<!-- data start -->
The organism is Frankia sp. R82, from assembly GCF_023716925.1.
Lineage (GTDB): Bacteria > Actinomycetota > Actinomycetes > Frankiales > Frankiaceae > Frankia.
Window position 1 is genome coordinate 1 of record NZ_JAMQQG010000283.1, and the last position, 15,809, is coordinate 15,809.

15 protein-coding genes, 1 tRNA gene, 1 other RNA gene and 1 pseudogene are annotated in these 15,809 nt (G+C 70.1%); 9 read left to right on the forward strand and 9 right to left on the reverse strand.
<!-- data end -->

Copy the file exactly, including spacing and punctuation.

The organism is Frankia sp. R82, from assembly GCF_023716925.1.
Lineage (GTDB): Bacteria > Actinomycetota > Actinomycetes > Frankiales > Frankiaceae > Frankia.
Window position 1 is genome coordinate 1 of record NZ_JAMQQG010000283.1, and the last position, 15,809, is coordinate 15,809.

15 protein-coding genes, 1 tRNA gene, 1 other RNA gene and 1 pseudogene are annotated in these 15,809 nt (G+C 70.1%); 9 read left to right on the forward strand and 9 right to left on the reverse strand.